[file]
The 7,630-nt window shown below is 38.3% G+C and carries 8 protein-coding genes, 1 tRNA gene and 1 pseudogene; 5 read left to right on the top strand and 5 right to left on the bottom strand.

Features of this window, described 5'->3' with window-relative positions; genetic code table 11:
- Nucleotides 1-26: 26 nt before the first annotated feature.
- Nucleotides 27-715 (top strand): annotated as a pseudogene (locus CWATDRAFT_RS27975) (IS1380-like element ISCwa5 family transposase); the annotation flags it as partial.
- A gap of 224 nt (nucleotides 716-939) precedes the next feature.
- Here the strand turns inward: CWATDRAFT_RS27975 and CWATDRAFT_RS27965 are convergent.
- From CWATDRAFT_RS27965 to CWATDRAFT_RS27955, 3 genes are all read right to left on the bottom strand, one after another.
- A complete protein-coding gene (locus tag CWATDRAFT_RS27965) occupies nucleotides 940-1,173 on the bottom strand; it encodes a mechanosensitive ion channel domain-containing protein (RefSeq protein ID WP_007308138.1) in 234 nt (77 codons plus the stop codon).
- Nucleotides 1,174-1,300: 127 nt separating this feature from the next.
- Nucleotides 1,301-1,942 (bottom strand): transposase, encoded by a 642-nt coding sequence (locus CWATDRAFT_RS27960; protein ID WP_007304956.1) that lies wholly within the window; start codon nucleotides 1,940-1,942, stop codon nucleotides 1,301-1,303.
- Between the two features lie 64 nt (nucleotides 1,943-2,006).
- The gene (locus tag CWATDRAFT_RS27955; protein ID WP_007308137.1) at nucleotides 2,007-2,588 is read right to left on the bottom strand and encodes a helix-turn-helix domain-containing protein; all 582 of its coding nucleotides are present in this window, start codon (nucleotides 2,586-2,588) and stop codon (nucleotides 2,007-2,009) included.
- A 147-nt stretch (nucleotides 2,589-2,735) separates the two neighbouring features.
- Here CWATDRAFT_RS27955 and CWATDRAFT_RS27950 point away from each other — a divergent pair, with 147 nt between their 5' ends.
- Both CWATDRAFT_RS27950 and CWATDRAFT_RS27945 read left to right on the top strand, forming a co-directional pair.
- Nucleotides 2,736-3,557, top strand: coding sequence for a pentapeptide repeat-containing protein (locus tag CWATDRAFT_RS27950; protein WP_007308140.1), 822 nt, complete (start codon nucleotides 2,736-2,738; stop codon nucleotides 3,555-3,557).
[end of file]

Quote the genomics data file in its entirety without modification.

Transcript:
The 7,630-nt window shown below is 38.3% G+C and carries 8 protein-coding genes, 1 tRNA gene and 1 pseudogene; 5 read left to right on the top strand and 5 right to left on the bottom strand.

Features of this window, described 5'->3' with window-relative positions; genetic code table 11:
- Nucleotides 1-26: 26 nt before the first annotated feature.
- Nucleotides 27-715 (top strand): annotated as a pseudogene (locus CWATDRAFT_RS27975) (IS1380-like element ISCwa5 family transposase); the annotation flags it as partial.
- A gap of 224 nt (nucleotides 716-939) precedes the next feature.
- Here the strand turns inward: CWATDRAFT_RS27975 and CWATDRAFT_RS27965 are convergent.
- From CWATDRAFT_RS27965 to CWATDRAFT_RS27955, 3 genes are all read right to left on the bottom strand, one after another.
- A complete protein-coding gene (locus tag CWATDRAFT_RS27965) occupies nucleotides 940-1,173 on the bottom strand; it encodes a mechanosensitive ion channel domain-containing protein (RefSeq protein ID WP_007308138.1) in 234 nt (77 codons plus the stop codon).
- Nucleotides 1,174-1,300: 127 nt separating this feature from the next.
- Nucleotides 1,301-1,942 (bottom strand): transposase, encoded by a 642-nt coding sequence (locus CWATDRAFT_RS27960; protein ID WP_007304956.1) that lies wholly within the window; start codon nucleotides 1,940-1,942, stop codon nucleotides 1,301-1,303.
- Between the two features lie 64 nt (nucleotides 1,943-2,006).
- The gene (locus tag CWATDRAFT_RS27955; protein ID WP_007308137.1) at nucleotides 2,007-2,588 is read right to left on the bottom strand and encodes a helix-turn-helix domain-containing protein; all 582 of its coding nucleotides are present in this window, start codon (nucleotides 2,586-2,588) and stop codon (nucleotides 2,007-2,009) included.
- A 147-nt stretch (nucleotides 2,589-2,735) separates the two neighbouring features.
- Here CWATDRAFT_RS27955 and CWATDRAFT_RS27950 point away from each other — a divergent pair, with 147 nt between their 5' ends.
- Both CWATDRAFT_RS27950 and CWATDRAFT_RS27945 read left to right on the top strand, forming a co-directional pair.
- Nucleotides 2,736-3,557, top strand: coding sequence for a pentapeptide repeat-containing protein (locus tag CWATDRAFT_RS27950; protein WP_007308140.1), 822 nt, complete (start codon nucleotides 2,736-2,738; stop codon nucleotides 3,555-3,557).